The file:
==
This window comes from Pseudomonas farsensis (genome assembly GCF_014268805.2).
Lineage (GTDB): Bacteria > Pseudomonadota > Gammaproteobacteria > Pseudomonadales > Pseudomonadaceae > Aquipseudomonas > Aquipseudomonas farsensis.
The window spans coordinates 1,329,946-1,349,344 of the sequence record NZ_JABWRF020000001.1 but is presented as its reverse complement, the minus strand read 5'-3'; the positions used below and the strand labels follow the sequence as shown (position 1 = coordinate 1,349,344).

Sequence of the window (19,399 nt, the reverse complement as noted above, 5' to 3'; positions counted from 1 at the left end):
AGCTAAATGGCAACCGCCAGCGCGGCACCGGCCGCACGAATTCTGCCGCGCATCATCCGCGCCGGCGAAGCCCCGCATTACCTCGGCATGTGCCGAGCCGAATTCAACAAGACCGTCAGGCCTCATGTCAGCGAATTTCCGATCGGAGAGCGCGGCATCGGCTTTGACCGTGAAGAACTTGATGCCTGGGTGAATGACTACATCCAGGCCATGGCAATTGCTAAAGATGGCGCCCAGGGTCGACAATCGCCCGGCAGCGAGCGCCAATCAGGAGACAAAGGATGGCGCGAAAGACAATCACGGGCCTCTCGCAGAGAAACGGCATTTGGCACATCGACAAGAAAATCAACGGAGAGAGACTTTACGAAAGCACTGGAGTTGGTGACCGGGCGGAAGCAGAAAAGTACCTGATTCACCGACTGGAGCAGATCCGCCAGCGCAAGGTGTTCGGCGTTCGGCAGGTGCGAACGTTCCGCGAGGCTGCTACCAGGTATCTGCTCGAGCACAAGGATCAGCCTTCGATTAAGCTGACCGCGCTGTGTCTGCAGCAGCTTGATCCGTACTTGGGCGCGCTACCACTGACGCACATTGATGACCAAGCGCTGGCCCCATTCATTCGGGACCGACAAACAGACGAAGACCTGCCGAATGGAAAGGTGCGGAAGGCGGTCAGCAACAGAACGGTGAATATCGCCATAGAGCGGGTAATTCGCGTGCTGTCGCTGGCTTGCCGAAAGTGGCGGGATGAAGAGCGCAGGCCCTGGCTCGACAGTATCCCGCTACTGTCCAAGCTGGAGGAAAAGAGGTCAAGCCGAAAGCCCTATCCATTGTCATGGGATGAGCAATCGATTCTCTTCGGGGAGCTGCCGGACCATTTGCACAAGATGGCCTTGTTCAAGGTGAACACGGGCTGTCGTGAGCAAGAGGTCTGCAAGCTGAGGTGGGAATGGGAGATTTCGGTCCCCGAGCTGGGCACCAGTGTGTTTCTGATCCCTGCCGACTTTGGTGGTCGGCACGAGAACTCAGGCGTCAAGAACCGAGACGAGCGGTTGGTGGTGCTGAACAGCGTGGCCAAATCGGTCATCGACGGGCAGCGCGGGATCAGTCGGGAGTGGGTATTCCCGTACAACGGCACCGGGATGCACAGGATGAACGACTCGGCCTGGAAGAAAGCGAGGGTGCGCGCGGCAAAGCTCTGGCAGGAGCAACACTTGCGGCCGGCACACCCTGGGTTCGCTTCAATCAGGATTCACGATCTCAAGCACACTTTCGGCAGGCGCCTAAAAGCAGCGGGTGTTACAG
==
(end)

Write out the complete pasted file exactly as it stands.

This window comes from Pseudomonas farsensis (genome assembly GCF_014268805.2).
Lineage (GTDB): Bacteria > Pseudomonadota > Gammaproteobacteria > Pseudomonadales > Pseudomonadaceae > Aquipseudomonas > Aquipseudomonas farsensis.
The window spans coordinates 1,329,946-1,349,344 of the sequence record NZ_JABWRF020000001.1 but is presented as its reverse complement, the minus strand read 5'-3'; the positions used below and the strand labels follow the sequence as shown (position 1 = coordinate 1,349,344).

Sequence of the window (19,399 nt, the reverse complement as noted above, 5' to 3'; positions counted from 1 at the left end):
AGCTAAATGGCAACCGCCAGCGCGGCACCGGCCGCACGAATTCTGCCGCGCATCATCCGCGCCGGCGAAGCCCCGCATTACCTCGGCATGTGCCGAGCCGAATTCAACAAGACCGTCAGGCCTCATGTCAGCGAATTTCCGATCGGAGAGCGCGGCATCGGCTTTGACCGTGAAGAACTTGATGCCTGGGTGAATGACTACATCCAGGCCATGGCAATTGCTAAAGATGGCGCCCAGGGTCGACAATCGCCCGGCAGCGAGCGCCAATCAGGAGACAAAGGATGGCGCGAAAGACAATCACGGGCCTCTCGCAGAGAAACGGCATTTGGCACATCGACAAGAAAATCAACGGAGAGAGACTTTACGAAAGCACTGGAGTTGGTGACCGGGCGGAAGCAGAAAAGTACCTGATTCACCGACTGGAGCAGATCCGCCAGCGCAAGGTGTTCGGCGTTCGGCAGGTGCGAACGTTCCGCGAGGCTGCTACCAGGTATCTGCTCGAGCACAAGGATCAGCCTTCGATTAAGCTGACCGCGCTGTGTCTGCAGCAGCTTGATCCGTACTTGGGCGCGCTACCACTGACGCACATTGATGACCAAGCGCTGGCCCCATTCATTCGGGACCGACAAACAGACGAAGACCTGCCGAATGGAAAGGTGCGGAAGGCGGTCAGCAACAGAACGGTGAATATCGCCATAGAGCGGGTAATTCGCGTGCTGTCGCTGGCTTGCCGAAAGTGGCGGGATGAAGAGCGCAGGCCCTGGCTCGACAGTATCCCGCTACTGTCCAAGCTGGAGGAAAAGAGGTCAAGCCGAAAGCCCTATCCATTGTCATGGGATGAGCAATCGATTCTCTTCGGGGAGCTGCCGGACCATTTGCACAAGATGGCCTTGTTCAAGGTGAACACGGGCTGTCGTGAGCAAGAGGTCTGCAAGCTGAGGTGGGAATGGGAGATTTCGGTCCCCGAGCTGGGCACCAGTGTGTTTCTGATCCCTGCCGACTTTGGTGGTCGGCACGAGAACTCAGGCGTCAAGAACCGAGACGAGCGGTTGGTGGTGCTGAACAGCGTGGCCAAATCGGTCATCGACGGGCAGCGCGGGATCAGTCGGGAGTGGGTATTCCCGTACAACGGCACCGGGATGCACAGGATGAACGACTCGGCCTGGAAGAAAGCGAGGGTGCGCGCGGCAAAGCTCTGGCAGGAGCAACACTTGCGGCCGGCACACCCTGGGTTCGCTTCAATCAGGATTCACGATCTCAAGCACACTTTCGGCAGGCGCCTAAAAGCAGCGGGTGTTACAG